Ted Piotte

We met Ted Piotte and his wife Laura on a cold winter afternoon while going door to door in Curtis Bay to update folks on our campaign to stop the nation's largest trash burning incinerator from being built less than a mile from schools in the community. We were welcomed out of the cold into the Piotte's home and soon discovered a warm creative spirit.

We talked for over an hour with the conversation moving from Ted's experiences working as a forklift operator in the industrial backyard of his neighborhood to how he became a self taught artist (wood carving being his medium of choice). From memory, Laura shared poems she had composed years ago about love and friendship. Both spoke to the marks on the health and environment of their community made by toxic pollution. 

We conducted a video interview with Ted who offered to share some of his memories and stories as an artist with us. That video will be coming soon. For now, please enjoy these photos by the United Workers media team documenting some of Ted's beautiful work. (pictured with Ted above are Free Your Voice leaders Charles Graham and Patrick Nelson) 

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Audrey and Leah Rozier aka Leah N Drey Rose

Audrey and Leah Rozier have been working with other leaders in their community for the past three years to the stop the nations' largest trash burning incinerator from being built less than a mile from their homes. They are also up and coming musicians who use their talent to advance the fight for social justice and universal human rights. The two sisters wrote this powerful song entitled "Free Your Voice" about the struggle they are a part of here in Baltimore. They then performed the song just feet away from key decision makers in a push to get Baltimore City to withdraw their support for the incinerator. We captured that moment as it happened and you can watch it right here:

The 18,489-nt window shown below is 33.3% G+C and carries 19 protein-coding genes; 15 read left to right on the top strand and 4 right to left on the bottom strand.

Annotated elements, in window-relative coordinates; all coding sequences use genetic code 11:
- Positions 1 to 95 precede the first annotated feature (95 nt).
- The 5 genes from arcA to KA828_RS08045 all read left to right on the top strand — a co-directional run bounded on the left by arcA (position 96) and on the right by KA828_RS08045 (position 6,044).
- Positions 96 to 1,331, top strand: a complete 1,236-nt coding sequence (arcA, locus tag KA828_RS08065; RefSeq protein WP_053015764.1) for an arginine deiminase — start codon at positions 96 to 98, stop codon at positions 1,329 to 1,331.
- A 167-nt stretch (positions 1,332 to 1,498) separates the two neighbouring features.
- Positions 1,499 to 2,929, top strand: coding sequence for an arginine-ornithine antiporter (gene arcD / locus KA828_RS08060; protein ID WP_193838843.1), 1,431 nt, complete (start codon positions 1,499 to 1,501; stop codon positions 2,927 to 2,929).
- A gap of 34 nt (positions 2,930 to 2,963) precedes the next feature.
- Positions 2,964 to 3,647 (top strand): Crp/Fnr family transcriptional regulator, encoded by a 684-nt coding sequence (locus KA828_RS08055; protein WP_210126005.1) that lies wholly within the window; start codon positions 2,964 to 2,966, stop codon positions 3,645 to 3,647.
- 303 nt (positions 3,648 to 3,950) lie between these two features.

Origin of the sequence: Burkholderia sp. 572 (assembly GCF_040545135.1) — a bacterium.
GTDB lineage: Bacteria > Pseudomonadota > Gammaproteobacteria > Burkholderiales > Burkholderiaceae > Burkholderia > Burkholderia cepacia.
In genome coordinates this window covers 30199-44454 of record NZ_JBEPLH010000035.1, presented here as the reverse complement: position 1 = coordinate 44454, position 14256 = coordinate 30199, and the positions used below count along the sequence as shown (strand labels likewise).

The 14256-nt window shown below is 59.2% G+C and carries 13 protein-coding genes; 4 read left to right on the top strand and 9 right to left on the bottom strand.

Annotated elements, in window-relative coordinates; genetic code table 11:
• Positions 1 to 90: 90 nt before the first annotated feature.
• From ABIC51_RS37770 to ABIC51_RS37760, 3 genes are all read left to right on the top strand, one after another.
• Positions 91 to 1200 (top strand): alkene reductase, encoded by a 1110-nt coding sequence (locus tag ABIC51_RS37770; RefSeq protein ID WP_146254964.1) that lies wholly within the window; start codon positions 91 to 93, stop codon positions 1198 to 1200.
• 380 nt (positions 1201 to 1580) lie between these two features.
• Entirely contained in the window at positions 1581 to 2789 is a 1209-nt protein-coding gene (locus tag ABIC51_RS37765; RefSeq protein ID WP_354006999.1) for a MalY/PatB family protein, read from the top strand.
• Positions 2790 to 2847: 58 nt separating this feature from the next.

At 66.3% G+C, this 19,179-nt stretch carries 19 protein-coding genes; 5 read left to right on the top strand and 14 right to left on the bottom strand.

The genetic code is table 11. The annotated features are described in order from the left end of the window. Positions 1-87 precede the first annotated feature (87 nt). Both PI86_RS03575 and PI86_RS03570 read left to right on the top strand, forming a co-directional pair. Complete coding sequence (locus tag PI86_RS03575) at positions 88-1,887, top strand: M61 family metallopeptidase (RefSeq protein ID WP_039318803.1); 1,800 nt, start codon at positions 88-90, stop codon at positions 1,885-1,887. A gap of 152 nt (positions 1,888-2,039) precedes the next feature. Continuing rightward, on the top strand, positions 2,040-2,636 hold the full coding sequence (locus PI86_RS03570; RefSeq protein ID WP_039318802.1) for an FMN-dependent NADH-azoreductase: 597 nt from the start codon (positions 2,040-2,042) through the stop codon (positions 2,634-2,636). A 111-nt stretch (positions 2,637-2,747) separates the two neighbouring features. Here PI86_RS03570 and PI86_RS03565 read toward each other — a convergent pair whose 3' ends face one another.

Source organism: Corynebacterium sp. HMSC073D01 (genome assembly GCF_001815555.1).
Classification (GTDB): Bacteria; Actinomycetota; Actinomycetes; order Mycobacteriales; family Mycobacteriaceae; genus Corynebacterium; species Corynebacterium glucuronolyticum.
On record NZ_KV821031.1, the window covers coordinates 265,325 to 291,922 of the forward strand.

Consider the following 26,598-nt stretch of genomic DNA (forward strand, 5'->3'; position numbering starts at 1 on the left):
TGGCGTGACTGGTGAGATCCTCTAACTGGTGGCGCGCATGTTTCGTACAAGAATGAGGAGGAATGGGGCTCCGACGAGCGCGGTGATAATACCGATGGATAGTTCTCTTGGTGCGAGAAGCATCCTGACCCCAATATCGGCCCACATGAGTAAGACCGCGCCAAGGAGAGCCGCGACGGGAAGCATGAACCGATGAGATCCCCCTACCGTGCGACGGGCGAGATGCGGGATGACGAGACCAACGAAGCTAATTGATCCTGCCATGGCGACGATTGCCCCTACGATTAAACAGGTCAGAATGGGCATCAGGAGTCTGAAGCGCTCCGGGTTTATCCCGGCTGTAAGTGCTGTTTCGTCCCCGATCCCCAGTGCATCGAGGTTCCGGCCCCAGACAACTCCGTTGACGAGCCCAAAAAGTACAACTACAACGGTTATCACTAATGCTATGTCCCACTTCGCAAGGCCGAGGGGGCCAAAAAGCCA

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Keith Brown

Keith Brown is a West Baltimore resident and has been a leader with the United Workers for years. Keith is a graduate of the Housing is a Human Right leadership school and will soon be teaching a new group of students about the history that underlies our current housing crisis.

He is also a talented graphic artist who uses his abilities to illustrate and illuminate complex issues of human rights, social justice and Fair Development. Recently, Keith designed a series of 30 foot tall Fair Development emblems for our Spring Concert to celebrate breakthroughs in our struggle for human rights. With each emblem, Brown took on a pillar of Fair Development (housing, healthcare,environment and education) and rendered them plain for us to see. Reflecting on his work Brown said, "we don't have these as human rights but these images are meant to make a light bulb go off in people's minds that these are rights and values we should strive and fight for."  

Check out a few examples of Keith's growing body of work and stay tuned for more beautiful examples of leadership and creativity coming together to generate something powerful.  

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